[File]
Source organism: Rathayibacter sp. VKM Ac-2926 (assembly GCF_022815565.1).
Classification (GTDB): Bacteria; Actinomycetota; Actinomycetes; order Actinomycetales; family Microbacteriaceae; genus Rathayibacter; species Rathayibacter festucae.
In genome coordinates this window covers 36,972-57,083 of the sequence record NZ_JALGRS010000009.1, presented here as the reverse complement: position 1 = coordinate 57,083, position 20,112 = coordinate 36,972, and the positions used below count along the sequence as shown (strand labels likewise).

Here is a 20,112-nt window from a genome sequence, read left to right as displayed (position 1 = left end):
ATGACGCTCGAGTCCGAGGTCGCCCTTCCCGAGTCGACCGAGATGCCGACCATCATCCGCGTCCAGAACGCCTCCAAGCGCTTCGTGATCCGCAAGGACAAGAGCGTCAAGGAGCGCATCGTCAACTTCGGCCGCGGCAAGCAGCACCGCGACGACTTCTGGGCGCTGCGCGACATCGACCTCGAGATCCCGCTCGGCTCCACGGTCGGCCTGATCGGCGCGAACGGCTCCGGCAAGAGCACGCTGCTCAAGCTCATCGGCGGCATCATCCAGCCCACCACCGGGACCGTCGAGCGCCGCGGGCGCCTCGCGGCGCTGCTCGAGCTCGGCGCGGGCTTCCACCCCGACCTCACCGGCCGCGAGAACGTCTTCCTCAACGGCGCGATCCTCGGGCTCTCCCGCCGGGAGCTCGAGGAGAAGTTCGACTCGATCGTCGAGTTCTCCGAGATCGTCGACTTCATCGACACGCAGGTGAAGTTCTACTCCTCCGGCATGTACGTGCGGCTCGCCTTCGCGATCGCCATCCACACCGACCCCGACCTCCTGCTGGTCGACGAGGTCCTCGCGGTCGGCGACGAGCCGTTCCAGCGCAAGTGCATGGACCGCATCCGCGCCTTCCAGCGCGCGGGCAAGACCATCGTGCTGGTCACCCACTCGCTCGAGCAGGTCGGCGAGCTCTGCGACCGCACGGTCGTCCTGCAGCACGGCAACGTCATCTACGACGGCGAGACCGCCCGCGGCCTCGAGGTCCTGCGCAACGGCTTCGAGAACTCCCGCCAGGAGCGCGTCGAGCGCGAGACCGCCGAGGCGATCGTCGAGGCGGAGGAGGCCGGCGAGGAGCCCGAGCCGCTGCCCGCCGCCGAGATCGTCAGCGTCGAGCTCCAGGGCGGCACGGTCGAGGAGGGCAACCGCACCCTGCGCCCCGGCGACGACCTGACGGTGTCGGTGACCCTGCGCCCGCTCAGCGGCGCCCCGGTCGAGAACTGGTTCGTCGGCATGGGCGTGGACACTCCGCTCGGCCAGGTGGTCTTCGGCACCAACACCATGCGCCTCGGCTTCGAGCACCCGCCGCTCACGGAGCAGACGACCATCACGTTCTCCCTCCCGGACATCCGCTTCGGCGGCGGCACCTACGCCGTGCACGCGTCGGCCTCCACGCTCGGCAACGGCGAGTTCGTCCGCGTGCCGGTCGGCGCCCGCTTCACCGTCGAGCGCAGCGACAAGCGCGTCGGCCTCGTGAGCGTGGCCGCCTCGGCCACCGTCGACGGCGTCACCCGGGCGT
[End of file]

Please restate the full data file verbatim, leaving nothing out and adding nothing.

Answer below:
Source organism: Rathayibacter sp. VKM Ac-2926 (assembly GCF_022815565.1).
Classification (GTDB): Bacteria; Actinomycetota; Actinomycetes; order Actinomycetales; family Microbacteriaceae; genus Rathayibacter; species Rathayibacter festucae.
In genome coordinates this window covers 36,972-57,083 of the sequence record NZ_JALGRS010000009.1, presented here as the reverse complement: position 1 = coordinate 57,083, position 20,112 = coordinate 36,972, and the positions used below count along the sequence as shown (strand labels likewise).

Here is a 20,112-nt window from a genome sequence, read left to right as displayed (position 1 = left end):
ATGACGCTCGAGTCCGAGGTCGCCCTTCCCGAGTCGACCGAGATGCCGACCATCATCCGCGTCCAGAACGCCTCCAAGCGCTTCGTGATCCGCAAGGACAAGAGCGTCAAGGAGCGCATCGTCAACTTCGGCCGCGGCAAGCAGCACCGCGACGACTTCTGGGCGCTGCGCGACATCGACCTCGAGATCCCGCTCGGCTCCACGGTCGGCCTGATCGGCGCGAACGGCTCCGGCAAGAGCACGCTGCTCAAGCTCATCGGCGGCATCATCCAGCCCACCACCGGGACCGTCGAGCGCCGCGGGCGCCTCGCGGCGCTGCTCGAGCTCGGCGCGGGCTTCCACCCCGACCTCACCGGCCGCGAGAACGTCTTCCTCAACGGCGCGATCCTCGGGCTCTCCCGCCGGGAGCTCGAGGAGAAGTTCGACTCGATCGTCGAGTTCTCCGAGATCGTCGACTTCATCGACACGCAGGTGAAGTTCTACTCCTCCGGCATGTACGTGCGGCTCGCCTTCGCGATCGCCATCCACACCGACCCCGACCTCCTGCTGGTCGACGAGGTCCTCGCGGTCGGCGACGAGCCGTTCCAGCGCAAGTGCATGGACCGCATCCGCGCCTTCCAGCGCGCGGGCAAGACCATCGTGCTGGTCACCCACTCGCTCGAGCAGGTCGGCGAGCTCTGCGACCGCACGGTCGTCCTGCAGCACGGCAACGTCATCTACGACGGCGAGACCGCCCGCGGCCTCGAGGTCCTGCGCAACGGCTTCGAGAACTCCCGCCAGGAGCGCGTCGAGCGCGAGACCGCCGAGGCGATCGTCGAGGCGGAGGAGGCCGGCGAGGAGCCCGAGCCGCTGCCCGCCGCCGAGATCGTCAGCGTCGAGCTCCAGGGCGGCACGGTCGAGGAGGGCAACCGCACCCTGCGCCCCGGCGACGACCTGACGGTGTCGGTGACCCTGCGCCCGCTCAGCGGCGCCCCGGTCGAGAACTGGTTCGTCGGCATGGGCGTGGACACTCCGCTCGGCCAGGTGGTCTTCGGCACCAACACCATGCGCCTCGGCTTCGAGCACCCGCCGCTCACGGAGCAGACGACCATCACGTTCTCCCTCCCGGACATCCGCTTCGGCGGCGGCACCTACGCCGTGCACGCGTCGGCCTCCACGCTCGGCAACGGCGAGTTCGTCCGCGTGCCGGTCGGCGCCCGCTTCACCGTCGAGCGCAGCGACAAGCGCGTCGGCCTCGTGAGCGTGGCCGCCTCGGCCACCGTCGACGGCGTCACCCGGGCGT